How to build your own Steam Box today

Valve Software believes the future of PC gaming leads to the living room. But why wait for its Steam Box when you can build your own?

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An efficient platform

With the graphics and CPU choices made, let's turn to the platform: motherboard, memory, case, and power supply. The motherboard must support the LGA 1155 Core i7 3770s CPU, and will dictate the physical size of the case. The system needs an adequate amount of memory, and anything to help power efficiency is a bonus. The case should be small enough to sit on my A/V rack, but large enough to ensure adequate airflow. Finally, the power supply must be efficient and quiet.

Motherboard - Asus P8Z77-I: This Steam box runs on an Asus P8Z77-I Mini-ITX mainboard. The P8Z77-I sports two DDR3 memory sockets, on-board Wi-Fi with Intel WiDi (Wireless Display) capability, Bluetooth, and a bunch of USB ports. One cool design decision by Asus was to put the VRMs (voltage regulator modules) on a separate riser board on one side. The riser board is attached with screws that also serve as mounting screws when you attach the entire affair to the bottom of the case. The rear of the board includes graphics ports (in case you're using integrated graphics), USB ports, and antenna connections for Wi-Fi.

That's a nice feature set, but the strongest reason to pick the P8Z77-I is its compact size: We can build this Mini-ITX board into a really small chassis. The board also has one PCI Express X16 slot for a high-performance graphics card, so it can accommodate the GTX 660 Ti just fine.

Memory - HyperX LoVo DDR3 RAM: I've used Kingston HyperX LoVo low-voltage DDR3 in past projects, and it has consistently delivered good performance. At 1.35 volts, it demands less power than the typical 1.5 volts required by standard DDR3 and much less than the 1.65 volts that some high performance modules need. Yet the price premium over standard DDR3 is fairly modest. An 8GB kit consisting of two 4GB modules costs less than $60, which is competitive with the prices of other high-quality DDR3 modules.

Case - Coolermaster Elite 120 Advanced: The numerous Mini-ITX motherboards available have spawned a large number of compact cases. In an ideal world, I would have found a suitable low-profile case, but in the world we've got I would have had to sacrifice too much graphics performance to get the dimensions I preferred. In the end, I narrowed my options down to three cases: the Silverstone SG06, the Fractal Designs Node 304, and the Coolermaster Elite 120 Advanced. The SG06 was the smallest of these, but I had concerns about the 300W power supply, and the 10-inch Asus graphics card looked problematic, too. The Node 304 is pretty massive for a Mini-ITX case, yet it lacked an optical drive slot (it would have been a great choice if I had been building a small server). The Coolermaster Elite 120 Advanced is almost as large as the Fractal Design case, but it's the one I chose in the end.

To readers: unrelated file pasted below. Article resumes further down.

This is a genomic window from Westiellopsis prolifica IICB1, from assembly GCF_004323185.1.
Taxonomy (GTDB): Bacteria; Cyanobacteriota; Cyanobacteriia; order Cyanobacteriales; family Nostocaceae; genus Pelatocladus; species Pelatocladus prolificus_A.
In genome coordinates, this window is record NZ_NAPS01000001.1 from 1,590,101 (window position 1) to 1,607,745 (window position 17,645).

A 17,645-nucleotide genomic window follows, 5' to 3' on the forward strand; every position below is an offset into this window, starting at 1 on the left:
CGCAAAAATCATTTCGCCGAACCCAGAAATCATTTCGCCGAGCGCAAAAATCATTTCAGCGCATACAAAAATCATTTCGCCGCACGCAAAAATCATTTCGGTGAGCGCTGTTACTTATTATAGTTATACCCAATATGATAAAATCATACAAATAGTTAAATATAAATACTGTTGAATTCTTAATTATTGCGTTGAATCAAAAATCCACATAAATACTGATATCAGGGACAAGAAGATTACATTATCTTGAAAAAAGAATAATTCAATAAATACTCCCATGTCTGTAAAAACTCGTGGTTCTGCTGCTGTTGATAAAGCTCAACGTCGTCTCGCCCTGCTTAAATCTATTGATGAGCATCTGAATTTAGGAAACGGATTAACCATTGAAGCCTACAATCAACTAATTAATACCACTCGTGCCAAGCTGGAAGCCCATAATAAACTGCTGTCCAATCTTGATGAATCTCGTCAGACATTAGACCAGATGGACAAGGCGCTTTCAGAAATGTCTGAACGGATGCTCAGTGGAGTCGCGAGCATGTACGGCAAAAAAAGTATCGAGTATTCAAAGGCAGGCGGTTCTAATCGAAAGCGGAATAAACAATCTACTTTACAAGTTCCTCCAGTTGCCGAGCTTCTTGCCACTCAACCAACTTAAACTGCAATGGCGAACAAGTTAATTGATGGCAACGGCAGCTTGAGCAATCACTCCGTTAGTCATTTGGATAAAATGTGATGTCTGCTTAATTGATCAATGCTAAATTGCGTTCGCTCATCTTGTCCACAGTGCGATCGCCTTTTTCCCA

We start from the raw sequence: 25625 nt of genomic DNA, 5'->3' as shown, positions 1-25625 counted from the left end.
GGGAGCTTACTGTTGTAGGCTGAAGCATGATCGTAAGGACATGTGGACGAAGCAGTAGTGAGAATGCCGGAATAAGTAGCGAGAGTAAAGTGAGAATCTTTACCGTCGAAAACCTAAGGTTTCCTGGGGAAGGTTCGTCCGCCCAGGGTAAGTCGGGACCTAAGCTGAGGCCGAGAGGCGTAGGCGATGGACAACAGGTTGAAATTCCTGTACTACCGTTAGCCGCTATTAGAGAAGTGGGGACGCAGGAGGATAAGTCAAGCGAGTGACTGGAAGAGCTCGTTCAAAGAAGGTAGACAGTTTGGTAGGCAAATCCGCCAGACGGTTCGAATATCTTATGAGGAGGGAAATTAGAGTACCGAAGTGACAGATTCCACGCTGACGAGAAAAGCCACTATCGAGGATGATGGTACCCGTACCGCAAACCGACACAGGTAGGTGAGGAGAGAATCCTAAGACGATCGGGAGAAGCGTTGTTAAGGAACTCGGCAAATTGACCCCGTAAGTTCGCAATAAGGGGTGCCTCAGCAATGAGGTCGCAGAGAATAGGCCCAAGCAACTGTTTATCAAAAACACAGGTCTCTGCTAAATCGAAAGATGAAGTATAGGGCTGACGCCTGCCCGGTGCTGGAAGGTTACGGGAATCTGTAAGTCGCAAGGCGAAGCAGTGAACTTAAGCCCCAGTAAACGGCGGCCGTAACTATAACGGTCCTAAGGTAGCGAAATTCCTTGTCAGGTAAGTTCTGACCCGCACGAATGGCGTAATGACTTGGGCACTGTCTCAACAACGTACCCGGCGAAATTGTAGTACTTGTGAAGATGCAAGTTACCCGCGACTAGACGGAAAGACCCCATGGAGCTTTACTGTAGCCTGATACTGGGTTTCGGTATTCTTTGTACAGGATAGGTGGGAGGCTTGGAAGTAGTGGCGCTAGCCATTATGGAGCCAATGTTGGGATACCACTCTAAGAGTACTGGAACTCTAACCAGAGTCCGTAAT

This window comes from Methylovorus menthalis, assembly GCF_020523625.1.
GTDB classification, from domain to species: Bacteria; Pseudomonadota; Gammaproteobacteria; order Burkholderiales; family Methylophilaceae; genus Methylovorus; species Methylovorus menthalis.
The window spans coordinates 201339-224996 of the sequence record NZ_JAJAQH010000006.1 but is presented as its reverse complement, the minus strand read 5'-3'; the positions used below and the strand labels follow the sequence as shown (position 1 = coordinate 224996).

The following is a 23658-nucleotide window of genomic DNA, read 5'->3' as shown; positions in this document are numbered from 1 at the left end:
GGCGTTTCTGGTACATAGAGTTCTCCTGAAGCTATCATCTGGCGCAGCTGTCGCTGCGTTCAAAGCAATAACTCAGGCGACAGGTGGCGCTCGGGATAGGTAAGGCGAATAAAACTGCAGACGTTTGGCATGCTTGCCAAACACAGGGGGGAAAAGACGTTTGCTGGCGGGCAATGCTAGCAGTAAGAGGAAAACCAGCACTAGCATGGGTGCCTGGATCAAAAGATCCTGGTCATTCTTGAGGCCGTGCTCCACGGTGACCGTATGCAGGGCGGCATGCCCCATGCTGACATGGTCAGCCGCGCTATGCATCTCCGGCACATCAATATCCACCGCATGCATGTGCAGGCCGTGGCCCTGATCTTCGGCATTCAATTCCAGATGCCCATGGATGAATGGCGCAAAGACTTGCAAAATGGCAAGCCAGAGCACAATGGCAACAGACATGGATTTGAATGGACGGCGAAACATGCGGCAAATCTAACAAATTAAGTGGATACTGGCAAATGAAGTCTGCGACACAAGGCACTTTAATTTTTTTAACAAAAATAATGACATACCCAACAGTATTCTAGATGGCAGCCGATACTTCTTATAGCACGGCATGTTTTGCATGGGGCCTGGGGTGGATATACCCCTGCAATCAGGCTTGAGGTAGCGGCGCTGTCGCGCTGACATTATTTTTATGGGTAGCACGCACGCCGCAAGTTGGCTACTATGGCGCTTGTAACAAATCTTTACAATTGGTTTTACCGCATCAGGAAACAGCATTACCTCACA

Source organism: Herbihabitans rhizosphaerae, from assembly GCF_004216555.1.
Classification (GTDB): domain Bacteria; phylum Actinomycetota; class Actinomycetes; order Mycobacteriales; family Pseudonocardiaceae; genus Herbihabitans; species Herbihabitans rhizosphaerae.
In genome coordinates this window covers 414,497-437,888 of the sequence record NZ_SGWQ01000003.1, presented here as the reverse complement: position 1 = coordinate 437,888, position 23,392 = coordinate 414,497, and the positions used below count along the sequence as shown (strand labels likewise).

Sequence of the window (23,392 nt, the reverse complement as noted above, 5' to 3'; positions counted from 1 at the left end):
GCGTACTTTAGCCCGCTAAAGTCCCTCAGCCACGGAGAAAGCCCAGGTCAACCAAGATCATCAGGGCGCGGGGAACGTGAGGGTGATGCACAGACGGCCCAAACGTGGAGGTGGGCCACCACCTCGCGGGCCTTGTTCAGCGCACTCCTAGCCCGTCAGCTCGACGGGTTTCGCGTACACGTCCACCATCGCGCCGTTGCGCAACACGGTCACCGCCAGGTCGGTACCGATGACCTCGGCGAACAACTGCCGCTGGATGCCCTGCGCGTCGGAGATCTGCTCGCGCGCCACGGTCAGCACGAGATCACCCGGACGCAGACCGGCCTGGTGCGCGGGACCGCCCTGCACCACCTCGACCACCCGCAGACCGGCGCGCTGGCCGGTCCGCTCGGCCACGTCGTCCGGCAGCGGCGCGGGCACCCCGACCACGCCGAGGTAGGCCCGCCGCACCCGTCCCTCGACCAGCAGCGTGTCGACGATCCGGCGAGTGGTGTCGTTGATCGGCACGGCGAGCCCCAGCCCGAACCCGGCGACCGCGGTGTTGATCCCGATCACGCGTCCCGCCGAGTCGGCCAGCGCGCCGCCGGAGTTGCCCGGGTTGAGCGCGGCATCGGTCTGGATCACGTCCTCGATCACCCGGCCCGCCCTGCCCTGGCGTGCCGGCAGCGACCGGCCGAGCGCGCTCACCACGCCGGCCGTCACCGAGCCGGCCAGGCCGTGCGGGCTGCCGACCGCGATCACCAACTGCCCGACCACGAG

The Elite 120 can handle a 10.5-inch graphics card; and since the Asus GTX 660 Ti is a nonreference card that's a bit longer than most, having the extra space proved useful. The Coolermaster also accepts a full-size ATX power supply and full-size optical drive. Tool-free installation of storage hardware is an added bonus.

Power supply - Seasonic SS520-FL: High efficiency and low noise are key requirements for a power supply destined for service in in a living-room PC. Seasonic's SS520-FL is a passively cooled, fanless power supply with an 80-Plus Platinum efficiency rating--meaning that the SS520-FL is 90 percent efficient through most of its range, dipping below 90 percent (to 89 percent) efficiency only under 100 percent load. My little Steam box will never demand 100 percent from a 520-watt PSU, so it should perform at peak efficiency.

The Seasonic PSU offers the added benefit of having modular connectors, so I could install only the power connections I needed. As it turns out, I ended up needing most of them, but I was able to leave one aside. And any reduction in power-supply cabling means less clutter and better airflow through the already crowded case.

For the CPU cooler, I needed something compact and quiet, and yet able to get the job done. Silverstone makes a low-profile LGA 1155 cooler, the NT07-1156, that can handle CPUs rated at up to 95 watts. It also has a small switch on the side to run the fan a little more slowly, for lower noise. That's what I used for the 65W Core i7-3770s CPU.


Primary hard drive - Crucial M4 512GB SSD: Given that my Steam box will be running games, the system must offer enough storage to hold a number of games--and modern PC titles can consume a lot of space. At the same time, low power and low noise are essential. I went with the Crucial M4 512GB solid-state drive. I've used this SSD in other systems, and it's been admirably reliable. It's not the best-performing SSD you can buy, but it's relatively inexpensive, at under $400, and it's plenty fast for my needs, especially when compared to the standard disk-based hard drives found in most PCs and gaming consoles.

Optical drive - Asus BW-12B1ST Blu-ray: If I were running nothing but Steam games, the system wouldn't need an optical drive. But I occasionally buy games on optical media, and not all great games are sold on Steam (yet). By dropping in a Blu-ray drive, I can also use the system to play Blu-ray movies on the 60-inch LG plasma HDTV hooked up to this PC. I chose the $80 Asus BW-12B1ST Blu-ray writer because it packs a lot of capability into a Blu-ray drive, including 8-12X Blu-ray write speed and 16X DVD-R write speed.

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